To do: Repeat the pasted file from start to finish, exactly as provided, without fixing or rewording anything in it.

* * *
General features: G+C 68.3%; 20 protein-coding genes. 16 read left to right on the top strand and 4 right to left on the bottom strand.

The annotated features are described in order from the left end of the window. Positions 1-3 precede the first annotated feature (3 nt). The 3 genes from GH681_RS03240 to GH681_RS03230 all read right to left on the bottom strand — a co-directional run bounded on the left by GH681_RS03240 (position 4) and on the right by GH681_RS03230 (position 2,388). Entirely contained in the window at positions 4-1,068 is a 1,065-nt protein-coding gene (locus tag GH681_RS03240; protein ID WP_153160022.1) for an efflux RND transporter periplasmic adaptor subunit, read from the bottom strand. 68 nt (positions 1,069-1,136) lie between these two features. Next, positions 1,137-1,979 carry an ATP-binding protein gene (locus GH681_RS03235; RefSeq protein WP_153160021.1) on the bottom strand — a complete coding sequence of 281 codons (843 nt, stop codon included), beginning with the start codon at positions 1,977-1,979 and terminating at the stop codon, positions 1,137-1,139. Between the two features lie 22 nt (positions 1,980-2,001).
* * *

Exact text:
General features: G+C 68.3%; 20 protein-coding genes. 16 read left to right on the top strand and 4 right to left on the bottom strand.

The annotated features are described in order from the left end of the window. Positions 1-3 precede the first annotated feature (3 nt). The 3 genes from GH681_RS03240 to GH681_RS03230 all read right to left on the bottom strand — a co-directional run bounded on the left by GH681_RS03240 (position 4) and on the right by GH681_RS03230 (position 2,388). Entirely contained in the window at positions 4-1,068 is a 1,065-nt protein-coding gene (locus tag GH681_RS03240; protein ID WP_153160022.1) for an efflux RND transporter periplasmic adaptor subunit, read from the bottom strand. 68 nt (positions 1,069-1,136) lie between these two features. Next, positions 1,137-1,979 carry an ATP-binding protein gene (locus GH681_RS03235; RefSeq protein WP_153160021.1) on the bottom strand — a complete coding sequence of 281 codons (843 nt, stop codon included), beginning with the start codon at positions 1,977-1,979 and terminating at the stop codon, positions 1,137-1,139. Between the two features lie 22 nt (positions 1,980-2,001).